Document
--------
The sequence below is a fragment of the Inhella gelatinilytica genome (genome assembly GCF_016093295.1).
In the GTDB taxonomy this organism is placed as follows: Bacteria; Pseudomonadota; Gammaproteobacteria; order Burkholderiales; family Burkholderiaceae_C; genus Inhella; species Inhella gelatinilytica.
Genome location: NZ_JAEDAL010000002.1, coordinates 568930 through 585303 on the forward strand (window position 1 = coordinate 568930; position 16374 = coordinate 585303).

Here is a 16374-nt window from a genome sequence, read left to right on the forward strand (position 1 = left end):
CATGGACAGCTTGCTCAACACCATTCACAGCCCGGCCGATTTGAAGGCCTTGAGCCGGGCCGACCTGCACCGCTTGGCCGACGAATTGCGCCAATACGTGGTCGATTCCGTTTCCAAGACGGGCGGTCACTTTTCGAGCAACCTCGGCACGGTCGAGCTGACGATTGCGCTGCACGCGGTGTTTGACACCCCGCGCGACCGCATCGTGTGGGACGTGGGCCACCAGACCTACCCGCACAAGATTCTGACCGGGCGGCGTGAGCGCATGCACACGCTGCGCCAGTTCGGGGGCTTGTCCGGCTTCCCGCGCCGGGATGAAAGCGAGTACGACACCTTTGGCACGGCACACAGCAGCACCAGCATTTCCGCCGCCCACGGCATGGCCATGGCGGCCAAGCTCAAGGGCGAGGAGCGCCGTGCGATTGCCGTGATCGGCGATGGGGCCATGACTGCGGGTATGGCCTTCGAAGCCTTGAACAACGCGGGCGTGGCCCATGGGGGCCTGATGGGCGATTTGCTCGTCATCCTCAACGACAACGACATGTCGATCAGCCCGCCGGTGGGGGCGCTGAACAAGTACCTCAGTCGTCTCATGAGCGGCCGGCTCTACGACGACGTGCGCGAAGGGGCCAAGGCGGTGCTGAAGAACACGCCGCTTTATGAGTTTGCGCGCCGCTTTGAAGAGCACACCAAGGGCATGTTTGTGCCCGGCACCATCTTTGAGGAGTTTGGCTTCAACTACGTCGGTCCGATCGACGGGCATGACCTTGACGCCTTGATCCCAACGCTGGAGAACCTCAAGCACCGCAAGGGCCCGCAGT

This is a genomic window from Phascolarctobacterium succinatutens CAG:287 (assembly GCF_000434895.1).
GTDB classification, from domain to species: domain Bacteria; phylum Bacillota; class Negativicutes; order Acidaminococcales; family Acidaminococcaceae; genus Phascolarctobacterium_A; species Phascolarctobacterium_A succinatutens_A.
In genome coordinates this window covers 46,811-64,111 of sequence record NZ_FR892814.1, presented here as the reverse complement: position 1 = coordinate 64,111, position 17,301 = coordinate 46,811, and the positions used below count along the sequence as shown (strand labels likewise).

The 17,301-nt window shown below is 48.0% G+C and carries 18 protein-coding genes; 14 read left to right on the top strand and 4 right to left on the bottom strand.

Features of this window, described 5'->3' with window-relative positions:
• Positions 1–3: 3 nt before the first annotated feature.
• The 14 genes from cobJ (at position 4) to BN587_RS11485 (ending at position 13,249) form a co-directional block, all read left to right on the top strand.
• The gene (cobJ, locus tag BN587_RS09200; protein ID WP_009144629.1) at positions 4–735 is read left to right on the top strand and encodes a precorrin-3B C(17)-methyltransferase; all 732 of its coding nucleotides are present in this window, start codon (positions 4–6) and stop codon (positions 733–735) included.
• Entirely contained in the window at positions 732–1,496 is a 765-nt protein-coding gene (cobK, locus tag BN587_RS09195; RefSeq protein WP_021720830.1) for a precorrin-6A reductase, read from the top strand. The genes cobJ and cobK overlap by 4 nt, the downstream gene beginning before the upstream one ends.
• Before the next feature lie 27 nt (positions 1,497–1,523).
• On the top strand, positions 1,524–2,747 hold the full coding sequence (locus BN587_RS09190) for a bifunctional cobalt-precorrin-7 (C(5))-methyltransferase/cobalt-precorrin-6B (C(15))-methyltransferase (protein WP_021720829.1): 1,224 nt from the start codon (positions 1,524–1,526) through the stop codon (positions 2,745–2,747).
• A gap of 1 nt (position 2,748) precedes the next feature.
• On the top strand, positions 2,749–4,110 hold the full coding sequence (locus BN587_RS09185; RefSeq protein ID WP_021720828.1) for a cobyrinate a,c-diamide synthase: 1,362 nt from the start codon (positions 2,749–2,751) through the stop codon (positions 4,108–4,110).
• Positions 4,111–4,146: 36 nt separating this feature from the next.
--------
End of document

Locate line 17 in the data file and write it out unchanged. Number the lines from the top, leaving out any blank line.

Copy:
• A gap of 1 nt (position 2,748) precedes the next feature.